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    Hi Ginger,

    That's a long post for your first one, hope you feel like you've got something off your chest!

    Simply put, it's never too late. You've got some good qualifications and experience behind you, which will stand you in good stead for medical school application. It's definitely not going to be easy, you will have to be fairly careful about where you apply - some universities don't accept a 2:2.

    I'm no expert on entry into medical school, but maybe it would be an idea to consider a foundation course at a medical school? An example of this would be the one at Durham University (http://www.dur.ac.uk/foundation.centre/medicine/), this is an extra year on top of a medical degree, but it gives you a good shot at entry. They seem to be specific to a particular university, unlike an Access course, but it might be something to look at/think about.

    Without sounding corny, if you've got the drive to apply to medical school, go for it. You'd only be thinking 'What if?' in a few years if you didn't.

    Good luck.
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    Thank you Swist for the advice.

    Hadn't considered an access course before. I always thought they were for people without science backgrounds and with my fairly strong science past they weren't relevant for me. Definitely worth looking into however.


    (Original post by Swist)
    Hi Ginger,

    That's a long post for your first one, hope you feel like you've got something off your chest!

    Simply put, it's never too late. You've got some good qualifications and experience behind you, which will stand you in good stead for medical school application. It's definitely not going to be easy, you will have to be fairly careful about where you apply - some universities don't accept a 2:2.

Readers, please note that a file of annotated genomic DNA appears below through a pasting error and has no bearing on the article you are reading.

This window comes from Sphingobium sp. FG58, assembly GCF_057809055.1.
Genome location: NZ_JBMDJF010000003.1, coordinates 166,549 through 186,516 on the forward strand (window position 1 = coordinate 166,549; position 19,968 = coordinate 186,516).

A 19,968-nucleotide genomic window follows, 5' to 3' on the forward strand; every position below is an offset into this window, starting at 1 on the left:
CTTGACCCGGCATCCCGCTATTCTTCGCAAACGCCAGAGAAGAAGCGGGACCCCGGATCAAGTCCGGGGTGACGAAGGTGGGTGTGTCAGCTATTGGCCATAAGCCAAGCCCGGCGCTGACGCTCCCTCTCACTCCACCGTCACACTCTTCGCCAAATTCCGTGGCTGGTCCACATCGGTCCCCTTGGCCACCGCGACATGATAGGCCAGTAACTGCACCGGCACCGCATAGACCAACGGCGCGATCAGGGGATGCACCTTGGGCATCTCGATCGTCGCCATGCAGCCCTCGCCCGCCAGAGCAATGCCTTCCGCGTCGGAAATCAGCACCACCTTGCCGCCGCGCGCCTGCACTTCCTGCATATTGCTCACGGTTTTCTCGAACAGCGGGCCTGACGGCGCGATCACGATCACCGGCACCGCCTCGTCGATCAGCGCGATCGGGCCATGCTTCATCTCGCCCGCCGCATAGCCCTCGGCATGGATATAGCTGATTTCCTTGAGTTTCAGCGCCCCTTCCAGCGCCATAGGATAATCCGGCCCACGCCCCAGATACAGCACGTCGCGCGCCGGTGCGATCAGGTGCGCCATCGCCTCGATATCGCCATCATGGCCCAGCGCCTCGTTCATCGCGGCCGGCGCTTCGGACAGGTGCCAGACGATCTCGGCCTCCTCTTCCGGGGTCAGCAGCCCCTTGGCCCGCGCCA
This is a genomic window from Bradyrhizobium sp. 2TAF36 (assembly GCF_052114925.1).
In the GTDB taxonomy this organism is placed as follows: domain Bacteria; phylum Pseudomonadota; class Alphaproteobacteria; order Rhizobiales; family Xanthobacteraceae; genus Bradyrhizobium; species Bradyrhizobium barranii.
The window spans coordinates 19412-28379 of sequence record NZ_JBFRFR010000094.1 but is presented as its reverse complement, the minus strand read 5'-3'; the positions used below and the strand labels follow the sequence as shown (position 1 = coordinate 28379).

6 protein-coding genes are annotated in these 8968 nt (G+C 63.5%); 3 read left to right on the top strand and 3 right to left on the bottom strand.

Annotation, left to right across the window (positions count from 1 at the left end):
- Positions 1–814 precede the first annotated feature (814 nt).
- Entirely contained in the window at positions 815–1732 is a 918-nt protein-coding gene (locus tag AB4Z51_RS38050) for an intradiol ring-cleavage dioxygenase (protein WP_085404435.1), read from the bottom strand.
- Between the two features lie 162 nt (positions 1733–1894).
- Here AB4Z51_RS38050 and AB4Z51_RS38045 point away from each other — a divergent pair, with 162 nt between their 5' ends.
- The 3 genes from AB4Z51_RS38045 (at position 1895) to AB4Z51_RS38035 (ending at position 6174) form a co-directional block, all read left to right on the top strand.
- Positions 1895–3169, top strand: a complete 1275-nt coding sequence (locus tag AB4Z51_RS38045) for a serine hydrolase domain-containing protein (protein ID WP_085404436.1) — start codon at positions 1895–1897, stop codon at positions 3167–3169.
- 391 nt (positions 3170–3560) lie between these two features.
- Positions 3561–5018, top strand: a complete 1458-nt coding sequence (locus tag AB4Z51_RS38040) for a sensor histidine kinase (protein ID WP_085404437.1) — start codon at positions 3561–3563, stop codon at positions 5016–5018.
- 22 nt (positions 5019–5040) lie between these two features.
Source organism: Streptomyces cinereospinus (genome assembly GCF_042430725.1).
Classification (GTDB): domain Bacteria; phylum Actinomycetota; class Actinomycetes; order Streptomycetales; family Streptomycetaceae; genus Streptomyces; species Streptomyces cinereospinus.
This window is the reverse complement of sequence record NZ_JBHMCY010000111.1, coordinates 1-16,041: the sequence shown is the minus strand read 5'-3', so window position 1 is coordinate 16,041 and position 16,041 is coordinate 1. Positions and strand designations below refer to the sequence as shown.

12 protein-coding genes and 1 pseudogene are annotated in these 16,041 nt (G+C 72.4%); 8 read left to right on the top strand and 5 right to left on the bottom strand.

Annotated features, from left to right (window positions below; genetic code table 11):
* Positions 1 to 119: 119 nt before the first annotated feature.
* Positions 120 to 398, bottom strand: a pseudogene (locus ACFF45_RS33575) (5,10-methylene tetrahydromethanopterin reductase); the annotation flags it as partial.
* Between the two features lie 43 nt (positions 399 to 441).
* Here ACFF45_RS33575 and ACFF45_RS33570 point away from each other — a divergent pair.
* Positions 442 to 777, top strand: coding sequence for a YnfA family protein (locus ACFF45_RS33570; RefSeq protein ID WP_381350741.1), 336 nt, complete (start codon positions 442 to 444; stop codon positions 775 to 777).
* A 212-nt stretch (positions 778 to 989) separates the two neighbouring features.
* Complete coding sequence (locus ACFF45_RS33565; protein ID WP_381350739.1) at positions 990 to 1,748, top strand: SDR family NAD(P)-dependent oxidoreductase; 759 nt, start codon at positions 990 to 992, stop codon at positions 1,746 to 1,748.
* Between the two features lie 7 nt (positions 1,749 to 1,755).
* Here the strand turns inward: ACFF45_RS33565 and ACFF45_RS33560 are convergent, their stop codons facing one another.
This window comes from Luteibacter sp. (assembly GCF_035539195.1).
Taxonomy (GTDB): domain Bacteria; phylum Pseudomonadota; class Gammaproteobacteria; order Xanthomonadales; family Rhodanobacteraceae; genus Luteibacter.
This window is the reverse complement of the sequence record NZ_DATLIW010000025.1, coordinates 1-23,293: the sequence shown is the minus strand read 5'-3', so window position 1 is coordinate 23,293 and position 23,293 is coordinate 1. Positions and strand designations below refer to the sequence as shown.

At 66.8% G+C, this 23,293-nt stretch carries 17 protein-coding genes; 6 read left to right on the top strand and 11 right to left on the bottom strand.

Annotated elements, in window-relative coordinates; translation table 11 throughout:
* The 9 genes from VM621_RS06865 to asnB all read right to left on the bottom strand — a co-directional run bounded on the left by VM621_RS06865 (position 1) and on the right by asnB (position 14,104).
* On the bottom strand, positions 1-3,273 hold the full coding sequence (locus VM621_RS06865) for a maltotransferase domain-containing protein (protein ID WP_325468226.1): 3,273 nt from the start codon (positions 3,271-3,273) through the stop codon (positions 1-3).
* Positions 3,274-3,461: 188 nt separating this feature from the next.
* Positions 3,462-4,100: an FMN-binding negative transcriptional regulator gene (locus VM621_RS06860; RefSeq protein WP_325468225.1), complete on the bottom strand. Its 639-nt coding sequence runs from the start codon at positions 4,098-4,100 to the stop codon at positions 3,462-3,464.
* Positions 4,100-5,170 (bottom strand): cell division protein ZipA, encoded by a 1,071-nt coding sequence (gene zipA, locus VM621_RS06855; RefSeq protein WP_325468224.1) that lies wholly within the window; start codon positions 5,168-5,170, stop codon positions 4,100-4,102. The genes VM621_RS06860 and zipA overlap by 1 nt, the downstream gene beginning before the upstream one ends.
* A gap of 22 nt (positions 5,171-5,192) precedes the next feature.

I'm no expert on entry into medical school, but maybe it would be an idea to consider a foundation course at a medical school? An example of this would be the one at Durham University (http://www.dur.ac.uk/foundation.centre/medicine/), this is an extra year on top of a medical degree, but it gives you a good shot at entry. They seem to be specific to a particular university, unlike an Access course, but it might be something to look at/think about.

    Without sounding corny, if you've got the drive to apply to medical school, go for it. You'd only be thinking 'What if?' in a few years if you didn't.

    Good luck.
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    If you really want this, then go for it! Do not let age stop you. I was 44 when I started and now nearing the end of 2nd year. Also, met a 5th year recently and they had someone in the year who started at aged 56!

    With your PhD, I would imagine most would not look at your 2:2 as PhD is the higher qualification but I may be wrong.

    Some research on your part is required as only you know where you would consider going in terms of location. So with that in mind, check out the medicine wiki on here: